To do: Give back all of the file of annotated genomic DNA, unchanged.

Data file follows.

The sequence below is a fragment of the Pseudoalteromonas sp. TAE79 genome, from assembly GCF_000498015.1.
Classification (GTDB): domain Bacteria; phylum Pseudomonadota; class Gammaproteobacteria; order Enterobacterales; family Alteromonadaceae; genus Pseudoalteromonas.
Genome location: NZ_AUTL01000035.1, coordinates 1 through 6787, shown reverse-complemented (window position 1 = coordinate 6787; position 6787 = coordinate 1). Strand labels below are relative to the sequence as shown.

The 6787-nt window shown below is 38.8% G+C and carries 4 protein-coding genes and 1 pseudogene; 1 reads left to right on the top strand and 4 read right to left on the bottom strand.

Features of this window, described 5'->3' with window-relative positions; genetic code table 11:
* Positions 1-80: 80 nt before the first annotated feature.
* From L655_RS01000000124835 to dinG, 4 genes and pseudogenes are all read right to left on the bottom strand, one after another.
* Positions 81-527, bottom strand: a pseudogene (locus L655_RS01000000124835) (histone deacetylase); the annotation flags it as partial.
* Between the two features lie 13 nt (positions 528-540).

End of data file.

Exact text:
The sequence below is a fragment of the Pseudoalteromonas sp. TAE79 genome, from assembly GCF_000498015.1.
Classification (GTDB): domain Bacteria; phylum Pseudomonadota; class Gammaproteobacteria; order Enterobacterales; family Alteromonadaceae; genus Pseudoalteromonas.
Genome location: NZ_AUTL01000035.1, coordinates 1 through 6787, shown reverse-complemented (window position 1 = coordinate 6787; position 6787 = coordinate 1). Strand labels below are relative to the sequence as shown.

The 6787-nt window shown below is 38.8% G+C and carries 4 protein-coding genes and 1 pseudogene; 1 reads left to right on the top strand and 4 read right to left on the bottom strand.

Features of this window, described 5'->3' with window-relative positions; genetic code table 11:
* Positions 1-80: 80 nt before the first annotated feature.
* From L655_RS01000000124835 to dinG, 4 genes and pseudogenes are all read right to left on the bottom strand, one after another.
* Positions 81-527, bottom strand: a pseudogene (locus L655_RS01000000124835) (histone deacetylase); the annotation flags it as partial.
* Between the two features lie 13 nt (positions 528-540).